Johannesburg - The government will probe the alleged incorrect use of sign language by an official interpreter at the memorial service of former president Nelson Mandela, Minister in the Presidency Collins Chabane said on Wednesday.
“Government is looking into this matter, but has not been able to conclude this inquiry due to the demanding schedule of organising events related to the state funeral,” he told reporters in Pretoria.
“Government will report publicly on any information it may establish that wishes to assure South Africans that we are clear in defending the rights and dignity of people with disability,” he said.
The Sign Language Education and Development in Cape Town said on Wednesday that the interpreter was “a complete and utter fraud”.
“If he values his life he must come clean, because the deaf community throughout the world are outraged,” director Cara Loening said.
She said not one of his signs at the memorial at the FNB Stadium, in Soweto, on Tuesday, had anything to do with sign language.
“It was like getting somebody off the street and telling them to flap their hands around,” said Loening.
“This man made a mockery of the service. How disrespectful for what Madiba stood for.”
She said the interpreter, who was on the stage, had no clue about sign language.
“Deaf people had very, very little access to information from the memorial service.”
Another female interpreter in the SABC news wraps of the memorial was an accredited, qualified, and accurate sign language interpreter, Loening said.
Andries van Niekerk, spokesman for the National Institute for the Deaf (NID), said it was unacceptable.
“The interpreter at the service was clearly not competent and did not use hand shapes, movements, or facial expressions typical of South African sign language,” he said.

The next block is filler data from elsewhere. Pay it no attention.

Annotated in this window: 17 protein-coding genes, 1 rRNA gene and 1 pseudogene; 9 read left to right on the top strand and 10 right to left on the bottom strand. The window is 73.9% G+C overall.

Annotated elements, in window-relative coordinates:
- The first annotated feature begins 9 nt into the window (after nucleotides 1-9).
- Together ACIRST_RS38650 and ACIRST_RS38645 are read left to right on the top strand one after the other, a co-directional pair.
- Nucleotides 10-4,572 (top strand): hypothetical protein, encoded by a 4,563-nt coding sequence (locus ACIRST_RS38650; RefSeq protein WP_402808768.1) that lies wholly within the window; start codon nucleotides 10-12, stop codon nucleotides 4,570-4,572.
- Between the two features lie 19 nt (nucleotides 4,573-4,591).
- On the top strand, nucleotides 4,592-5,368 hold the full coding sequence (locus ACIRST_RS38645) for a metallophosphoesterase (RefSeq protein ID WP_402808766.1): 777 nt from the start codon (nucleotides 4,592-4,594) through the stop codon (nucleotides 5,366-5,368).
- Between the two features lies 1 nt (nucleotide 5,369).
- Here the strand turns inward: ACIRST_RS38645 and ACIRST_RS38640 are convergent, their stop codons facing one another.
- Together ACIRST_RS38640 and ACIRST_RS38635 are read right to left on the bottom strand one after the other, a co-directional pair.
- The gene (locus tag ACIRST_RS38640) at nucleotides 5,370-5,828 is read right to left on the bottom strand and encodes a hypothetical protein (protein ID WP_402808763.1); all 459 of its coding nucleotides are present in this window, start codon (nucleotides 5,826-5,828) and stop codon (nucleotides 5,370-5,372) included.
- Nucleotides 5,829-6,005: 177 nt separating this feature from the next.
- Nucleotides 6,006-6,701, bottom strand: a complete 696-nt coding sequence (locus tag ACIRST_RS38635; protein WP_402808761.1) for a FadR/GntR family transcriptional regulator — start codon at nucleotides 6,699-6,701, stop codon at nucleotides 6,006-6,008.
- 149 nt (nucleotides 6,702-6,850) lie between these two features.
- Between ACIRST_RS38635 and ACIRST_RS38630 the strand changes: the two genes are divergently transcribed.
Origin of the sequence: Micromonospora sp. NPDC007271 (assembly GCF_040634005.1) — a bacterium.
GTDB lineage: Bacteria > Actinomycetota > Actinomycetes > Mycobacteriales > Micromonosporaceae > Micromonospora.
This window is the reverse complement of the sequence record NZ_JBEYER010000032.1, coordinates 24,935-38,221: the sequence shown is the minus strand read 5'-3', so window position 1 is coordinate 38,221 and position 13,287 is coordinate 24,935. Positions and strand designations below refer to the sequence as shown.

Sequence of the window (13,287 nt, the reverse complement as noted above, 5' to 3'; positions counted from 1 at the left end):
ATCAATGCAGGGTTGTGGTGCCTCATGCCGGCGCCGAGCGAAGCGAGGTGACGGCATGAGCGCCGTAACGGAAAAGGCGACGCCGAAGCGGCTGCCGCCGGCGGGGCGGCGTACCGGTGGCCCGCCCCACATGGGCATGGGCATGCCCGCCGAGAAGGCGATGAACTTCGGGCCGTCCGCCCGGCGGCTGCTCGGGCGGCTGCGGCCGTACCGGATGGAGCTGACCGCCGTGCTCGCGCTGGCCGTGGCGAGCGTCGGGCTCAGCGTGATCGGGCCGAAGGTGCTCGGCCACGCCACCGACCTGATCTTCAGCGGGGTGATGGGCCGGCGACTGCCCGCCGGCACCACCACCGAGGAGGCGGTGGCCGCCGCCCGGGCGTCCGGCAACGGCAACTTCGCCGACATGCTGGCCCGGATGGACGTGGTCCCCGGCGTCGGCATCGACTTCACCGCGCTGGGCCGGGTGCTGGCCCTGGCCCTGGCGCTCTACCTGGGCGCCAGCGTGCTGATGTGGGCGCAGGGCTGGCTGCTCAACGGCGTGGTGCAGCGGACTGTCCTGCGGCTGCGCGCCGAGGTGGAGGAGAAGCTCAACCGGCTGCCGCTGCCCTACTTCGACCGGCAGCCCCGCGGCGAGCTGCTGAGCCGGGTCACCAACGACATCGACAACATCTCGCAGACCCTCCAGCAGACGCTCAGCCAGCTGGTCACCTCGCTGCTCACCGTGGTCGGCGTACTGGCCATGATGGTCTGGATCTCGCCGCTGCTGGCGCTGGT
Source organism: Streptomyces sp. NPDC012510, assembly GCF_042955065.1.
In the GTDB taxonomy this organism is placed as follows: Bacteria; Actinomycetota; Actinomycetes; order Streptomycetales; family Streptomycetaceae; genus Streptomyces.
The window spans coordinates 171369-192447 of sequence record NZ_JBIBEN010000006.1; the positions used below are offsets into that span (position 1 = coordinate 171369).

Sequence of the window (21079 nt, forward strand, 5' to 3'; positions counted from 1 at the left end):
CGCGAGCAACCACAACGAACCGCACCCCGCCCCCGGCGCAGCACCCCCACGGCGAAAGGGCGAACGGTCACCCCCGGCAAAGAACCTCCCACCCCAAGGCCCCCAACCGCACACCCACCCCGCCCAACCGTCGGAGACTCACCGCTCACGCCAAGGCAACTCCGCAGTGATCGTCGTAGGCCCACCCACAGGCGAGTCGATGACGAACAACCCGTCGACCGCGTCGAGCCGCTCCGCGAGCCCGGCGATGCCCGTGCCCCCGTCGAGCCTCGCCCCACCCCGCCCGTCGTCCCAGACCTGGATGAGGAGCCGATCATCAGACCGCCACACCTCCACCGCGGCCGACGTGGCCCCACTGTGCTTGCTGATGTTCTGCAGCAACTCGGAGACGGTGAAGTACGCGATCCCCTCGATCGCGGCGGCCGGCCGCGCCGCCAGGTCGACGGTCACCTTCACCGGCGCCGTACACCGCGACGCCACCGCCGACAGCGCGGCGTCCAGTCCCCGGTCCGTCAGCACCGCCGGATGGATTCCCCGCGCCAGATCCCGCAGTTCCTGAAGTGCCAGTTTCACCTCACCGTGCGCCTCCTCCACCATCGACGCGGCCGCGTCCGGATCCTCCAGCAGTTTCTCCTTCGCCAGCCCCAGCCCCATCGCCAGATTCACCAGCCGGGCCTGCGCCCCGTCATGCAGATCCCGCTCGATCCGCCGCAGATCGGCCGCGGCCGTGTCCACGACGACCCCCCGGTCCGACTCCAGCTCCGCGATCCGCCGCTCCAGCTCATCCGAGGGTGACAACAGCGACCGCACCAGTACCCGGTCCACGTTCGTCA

“The NID is saddened that the deaf in attendance (at the service) could not understand what other great statesmen said about the legacy that the father of our nation leaves behind.”
Van Niekerk said the deaf community was outraged.
“We are deeply concerned that whoever decided to employ this man as an interpreter, who has ruined the opportunity for the deaf to share in this final homage to a great leader, are making decisions that affect the lives of South African deaf people and causing embarrassment for the entire country.”
Wilma Newhoudt-Druchen, vice-president of the World Federation of the Deaf and the first deaf member of South Africa's Parliament, tweeted on Tuesday: “Shame on this male so-called interpreter on the stage. What is he signing? He knows that the deaf cannot vocally boo him off”.
She tweeted that he was an embarrassment, that none of his signs made sense, and that he should be removed from the stage.
Mandela died at his home in Houghton, Johannesburg, on Thursday night at the age of 95.
His memorial service was attended by dignitaries and heads of state from around the world, including US president Barack Obama.
Mandela will be buried in Qunu, in the Eastern Cape, on Sunday.